"I knew there were several organizations that were going to take me in the mid-to-late rounds and that I would get the opportunity," Quade said, "and that's all I really wanted."

By that time, his parents had moved to Upstate New York, near Watertown. He recalled driving there from New Orleans just before the draft. He was home for a day, then he got a call from the Pirates. It was scout Lenny Yochim.

Yochim told Quade he'd been drafted in the 22nd round. He also told him his first destination on the map would be Salem, Va., in the single-A Carolina League. The question was, when could he be there?

Quade responded that he'd just gotten home. Maybe he could be there in two or three days? Yochim, Quade recalled, suggested tomorrow. There was an opportunity to play center field right then.

Quade's father settled things.

"My dad says, 'get in the car and get out of here,'" Quade said. "So I did. The next day I wsa in Salem and was in the lineup."

Quade recalled never really making a good transition to the pros. He never really developed as a hitter. What he was, though, was always a student of the game, whatever game he played. He said often players with less talent, like himself, fall into that category.

"You tend to pay more attention," Quade said. "You've got to find ways to - you stay away from the word 'cheat' - but you're trying to do everything. You're trying to get every edge you can."
Rochester manager Mike Quade throwing batting practice at Frontier Field in July 2015. (Greatest 21 Days)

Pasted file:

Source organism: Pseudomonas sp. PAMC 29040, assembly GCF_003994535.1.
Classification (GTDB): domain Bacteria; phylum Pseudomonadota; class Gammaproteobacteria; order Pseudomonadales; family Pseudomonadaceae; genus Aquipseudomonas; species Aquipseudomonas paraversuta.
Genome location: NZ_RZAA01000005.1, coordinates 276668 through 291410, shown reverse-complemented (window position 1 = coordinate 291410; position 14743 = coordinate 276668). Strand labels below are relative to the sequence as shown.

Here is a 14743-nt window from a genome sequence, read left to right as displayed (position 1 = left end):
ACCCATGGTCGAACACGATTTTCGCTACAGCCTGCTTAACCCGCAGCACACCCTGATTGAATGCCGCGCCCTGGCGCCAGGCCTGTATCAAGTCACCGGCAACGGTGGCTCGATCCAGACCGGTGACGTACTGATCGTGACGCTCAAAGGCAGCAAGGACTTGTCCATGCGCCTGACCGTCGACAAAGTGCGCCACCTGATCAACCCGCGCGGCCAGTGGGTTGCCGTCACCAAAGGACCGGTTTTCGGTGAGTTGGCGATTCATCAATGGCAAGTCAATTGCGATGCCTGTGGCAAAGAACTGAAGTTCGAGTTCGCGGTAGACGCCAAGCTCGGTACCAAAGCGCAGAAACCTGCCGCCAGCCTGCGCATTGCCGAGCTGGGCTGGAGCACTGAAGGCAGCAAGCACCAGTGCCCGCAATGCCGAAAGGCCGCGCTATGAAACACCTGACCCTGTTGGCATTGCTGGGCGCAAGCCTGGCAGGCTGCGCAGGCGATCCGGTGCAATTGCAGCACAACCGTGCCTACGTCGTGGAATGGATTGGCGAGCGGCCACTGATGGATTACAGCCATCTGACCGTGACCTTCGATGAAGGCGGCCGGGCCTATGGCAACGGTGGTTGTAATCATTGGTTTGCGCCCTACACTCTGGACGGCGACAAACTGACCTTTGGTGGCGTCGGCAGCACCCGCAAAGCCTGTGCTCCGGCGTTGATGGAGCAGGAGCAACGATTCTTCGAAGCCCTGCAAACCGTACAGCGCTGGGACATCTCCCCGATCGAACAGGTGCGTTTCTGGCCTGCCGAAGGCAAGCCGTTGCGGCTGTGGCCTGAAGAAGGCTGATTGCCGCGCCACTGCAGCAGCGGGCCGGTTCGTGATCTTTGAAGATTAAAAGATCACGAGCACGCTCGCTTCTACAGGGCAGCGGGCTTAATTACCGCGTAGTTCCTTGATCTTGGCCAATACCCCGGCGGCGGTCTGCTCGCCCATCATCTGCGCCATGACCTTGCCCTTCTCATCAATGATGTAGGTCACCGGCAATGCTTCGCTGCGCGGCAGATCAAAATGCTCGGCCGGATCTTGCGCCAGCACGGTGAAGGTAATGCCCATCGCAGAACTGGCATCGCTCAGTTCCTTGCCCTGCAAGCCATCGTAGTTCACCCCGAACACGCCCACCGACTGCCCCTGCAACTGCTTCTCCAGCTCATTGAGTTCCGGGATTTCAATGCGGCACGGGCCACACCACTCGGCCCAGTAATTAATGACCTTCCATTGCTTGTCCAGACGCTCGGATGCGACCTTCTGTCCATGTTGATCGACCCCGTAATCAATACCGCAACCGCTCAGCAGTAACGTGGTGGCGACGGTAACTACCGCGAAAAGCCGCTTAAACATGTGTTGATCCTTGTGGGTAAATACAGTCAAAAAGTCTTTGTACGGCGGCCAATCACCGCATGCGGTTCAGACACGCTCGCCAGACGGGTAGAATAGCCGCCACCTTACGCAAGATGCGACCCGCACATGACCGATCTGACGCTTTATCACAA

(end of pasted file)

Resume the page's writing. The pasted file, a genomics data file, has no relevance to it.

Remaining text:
One edge he had that some don't get is coaching. He recalled having great coaches from his youngest days. While they couldn't help him as a player, he credits them as being responsible for the career he later turned to, managing and coaching.

Quade hit .270 that first year at Salem, 1979. He played outfield the entire season. He then returned to Salem for 1980, hitting .279 that year. He made AA Buffalo for part of 1981, then returned to single-A at Alexandria for 1981.

It was around that time that Pirates official Murray Cook came to town. He had some advice for Quade.

Quade, he was told by Cook, should pay attention to what's going on around him. That's because Quade might have a future as a coach or as a manager. Quade recalled his own response was swift.

"I basically told him to go to hell. I'm not done playing," Quade said, "and a year and a half later he was correct."

Quade recalled knowing his playing days were done when he realized he was then much older than some of his teammates. He'd also been serving basically as a fill-in for others. He could continue to play in A-ball or he could start his coaching career.

He chose the coaching career.

"The Pirates gave me an opportunity and then the six or seven other organizations that I've been with," Quade said. "Really, I've been very lucky to ride that train and wind up at the major league level as a coach and manager is something special."

The first stop on that managerial train - and the first managerial stop on Quade's map - was Macon, Ga. It was there, Quade recalled, where he learned important early lessons. (Go to Part 2)

Part 1: Career Map | Part 2: Bigger Journey
Part 3: Own Advice

Go to Part 2: Mike Quade, Bigger Journey